Intel Introduces Core vPro Family, Aims to Woo SMBs

By Andy Patrizio | Posted February 04, 2010

Intel today formally introduced its next-generation of vPro security and PC management technology, shipping the technology as part of a new processor line.

vPro is a combination of technologies, enhancements, management and security features for managing a PC remotely.

With the latest enhancements -- which include new wireless, anti-theft and management features -- Intel (NASDAQ: INTC) said it's aiming to broaden the scope of vPro, which it's now targeting at the small and medium-sized business (SMB) market in addition to the enterprise.

"Why push SMB? We've got 70 percent of the Global 500 with vPro already. A lot of people think of vPro as an enterprise solution, but it's not just for enterprises -- it's for all-size businesses," said Rick Echevarria, vice president of Intel's Architecture Group and general manager of the Digital Office Platform Division, speaking during a videoconference with the press.


The Intel Core vPro processor family consists of new Intel Core i5/i7 processors based on the Westmere generation of desktop and mobile chips. The rest of the platform includes the new Intel Q57 Express chipset, and new 82577LM Gigabit Network Connection for notebooks and Intel 82578DM Network Connection for desktop PCs. Systems are also available with the Core i5/i7 but without those chipsets.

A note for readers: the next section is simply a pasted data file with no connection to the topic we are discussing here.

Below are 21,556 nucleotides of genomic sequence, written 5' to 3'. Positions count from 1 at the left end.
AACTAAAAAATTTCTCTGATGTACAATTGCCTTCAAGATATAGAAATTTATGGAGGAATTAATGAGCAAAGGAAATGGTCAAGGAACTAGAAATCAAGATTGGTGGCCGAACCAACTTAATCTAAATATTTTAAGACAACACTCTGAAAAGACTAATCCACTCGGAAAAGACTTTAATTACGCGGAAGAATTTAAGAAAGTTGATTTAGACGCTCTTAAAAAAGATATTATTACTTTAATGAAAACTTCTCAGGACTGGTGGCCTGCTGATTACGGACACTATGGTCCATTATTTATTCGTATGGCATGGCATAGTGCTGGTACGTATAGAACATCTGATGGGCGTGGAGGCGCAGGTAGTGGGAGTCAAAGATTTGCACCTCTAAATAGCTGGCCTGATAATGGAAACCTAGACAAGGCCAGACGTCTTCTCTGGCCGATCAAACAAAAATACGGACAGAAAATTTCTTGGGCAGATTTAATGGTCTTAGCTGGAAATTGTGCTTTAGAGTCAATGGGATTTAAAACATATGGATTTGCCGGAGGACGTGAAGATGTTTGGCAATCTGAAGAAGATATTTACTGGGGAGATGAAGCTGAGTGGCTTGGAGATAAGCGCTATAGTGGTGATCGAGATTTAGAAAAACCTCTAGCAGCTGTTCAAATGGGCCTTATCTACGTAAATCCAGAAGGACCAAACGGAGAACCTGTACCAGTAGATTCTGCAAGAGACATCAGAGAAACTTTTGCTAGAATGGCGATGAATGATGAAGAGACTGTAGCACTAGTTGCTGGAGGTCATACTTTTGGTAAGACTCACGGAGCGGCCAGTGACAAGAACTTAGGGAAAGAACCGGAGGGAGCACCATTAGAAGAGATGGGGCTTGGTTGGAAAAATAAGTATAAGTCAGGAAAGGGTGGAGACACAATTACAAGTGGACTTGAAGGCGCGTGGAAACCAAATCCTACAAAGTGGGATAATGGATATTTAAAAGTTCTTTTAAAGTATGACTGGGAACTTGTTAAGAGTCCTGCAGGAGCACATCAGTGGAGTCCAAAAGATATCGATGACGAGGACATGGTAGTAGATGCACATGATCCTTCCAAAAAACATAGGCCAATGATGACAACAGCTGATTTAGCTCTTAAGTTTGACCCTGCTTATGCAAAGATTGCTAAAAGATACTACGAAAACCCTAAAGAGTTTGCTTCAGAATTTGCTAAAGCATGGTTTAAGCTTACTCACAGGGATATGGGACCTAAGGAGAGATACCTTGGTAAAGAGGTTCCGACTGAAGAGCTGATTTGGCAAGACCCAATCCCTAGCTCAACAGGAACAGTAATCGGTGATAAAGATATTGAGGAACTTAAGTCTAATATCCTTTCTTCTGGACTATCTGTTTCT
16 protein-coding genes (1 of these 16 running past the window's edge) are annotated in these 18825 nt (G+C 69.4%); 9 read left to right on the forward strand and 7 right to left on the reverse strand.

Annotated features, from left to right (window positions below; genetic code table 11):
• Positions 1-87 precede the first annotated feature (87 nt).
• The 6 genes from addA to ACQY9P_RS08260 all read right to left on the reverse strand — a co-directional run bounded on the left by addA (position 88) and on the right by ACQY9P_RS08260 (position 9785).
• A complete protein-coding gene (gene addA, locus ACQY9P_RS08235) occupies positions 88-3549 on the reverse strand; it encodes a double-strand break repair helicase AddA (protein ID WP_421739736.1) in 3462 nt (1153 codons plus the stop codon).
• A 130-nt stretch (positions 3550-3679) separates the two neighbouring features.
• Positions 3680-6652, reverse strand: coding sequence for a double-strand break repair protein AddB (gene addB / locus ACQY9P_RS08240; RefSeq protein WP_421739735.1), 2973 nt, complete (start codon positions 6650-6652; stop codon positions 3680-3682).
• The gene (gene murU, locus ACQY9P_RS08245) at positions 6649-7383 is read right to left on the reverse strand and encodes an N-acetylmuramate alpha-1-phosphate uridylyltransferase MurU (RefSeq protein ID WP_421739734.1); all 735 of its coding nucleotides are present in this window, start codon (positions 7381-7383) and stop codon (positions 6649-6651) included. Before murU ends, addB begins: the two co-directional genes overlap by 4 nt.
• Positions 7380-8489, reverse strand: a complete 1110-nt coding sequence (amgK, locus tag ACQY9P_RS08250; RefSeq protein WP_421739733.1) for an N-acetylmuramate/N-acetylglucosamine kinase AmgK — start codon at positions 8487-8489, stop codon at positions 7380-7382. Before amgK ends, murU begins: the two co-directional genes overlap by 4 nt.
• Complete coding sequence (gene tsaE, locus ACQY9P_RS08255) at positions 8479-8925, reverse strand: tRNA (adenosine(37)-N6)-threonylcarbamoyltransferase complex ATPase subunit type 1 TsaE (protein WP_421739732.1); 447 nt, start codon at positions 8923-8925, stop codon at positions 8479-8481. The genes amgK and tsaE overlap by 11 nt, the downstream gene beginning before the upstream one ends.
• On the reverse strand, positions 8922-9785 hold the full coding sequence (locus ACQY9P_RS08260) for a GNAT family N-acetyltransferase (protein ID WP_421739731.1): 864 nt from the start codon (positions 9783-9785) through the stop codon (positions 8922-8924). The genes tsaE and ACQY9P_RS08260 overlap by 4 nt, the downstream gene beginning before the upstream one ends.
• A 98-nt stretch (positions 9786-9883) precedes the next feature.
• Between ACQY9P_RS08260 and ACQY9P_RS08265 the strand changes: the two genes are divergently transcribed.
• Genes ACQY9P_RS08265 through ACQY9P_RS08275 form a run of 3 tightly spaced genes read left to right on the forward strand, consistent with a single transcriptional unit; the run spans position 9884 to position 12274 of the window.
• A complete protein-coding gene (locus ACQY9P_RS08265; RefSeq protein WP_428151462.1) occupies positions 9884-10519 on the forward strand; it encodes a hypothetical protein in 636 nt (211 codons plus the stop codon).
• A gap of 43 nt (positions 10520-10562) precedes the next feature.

Intel introduced a new wireless chipset and adapters that will work in conjunction with these products. The Centrino Ultimate-N 6300 and Centrino Advanced-N 6200 802.11n WLAN adapters offer multi-stream Wi-Fi capabilities and speeds of up to 450 Mbps for the 6300 and 300 Mbps for the 6200.

The company also showed off the Intel Centrino Advanced-N + WiMAX 6250 adapter, which it said offers a maximum of 20-Mbps WiMAX and advanced 802.11a/b/g/n wireless Wi-Fi, with speeds topping out at 300 Mbps. They are all designed to support the networking features in vPro.

The Core i5/i7 processors also feature Turbo Boost, which shuts off unused cores and kicks up the clock speed for cores in use when necessary for a heavy workload. They also recognize idle mode and shut down the cores into a low-power state. vPro has built-in intelligence to recognize a variety of these scenarios and adjust the power and clock speed accordingly.

vPro's Intel Anti-Theft Technology, now in its second generation, focuses on data. The first generation was more hardware-oriented, with the ability to disable it or wipe it remotely, according to Rick Echevarria, vice president of Intel's Architecture Group and general manager of the Digital Office Platform Division, who spoke during a videoconference with the press.

This second generation is centered around data protection. Working in partnership with data element companies like RSA and Symantec, Intel is better able to "hide the keys to protect the data." Instead of the drastic step of wiping a system remotely, there is the option of locking up access to the data so if the laptop is recovered, the data is still there. Anti-Theft makes it easier to restore the system after it has been disabled.

Other new vPro features include keyboard, video and mouse support that enables an IT manager to remotely access the laptop even if it has crashed and Windows won't load. The vPro update also includes support for AES encryption, support for which Intel added as a standard feature of the Westmere CPU.

Another new addition, PC Alarm Clock, can wake up a system at a predetermined time to perform maintenance, security and other tasks on its own.

Andy Patrizio is a senior editor at InternetNews.com, the news service of Internet.com, the network for technology professionals.

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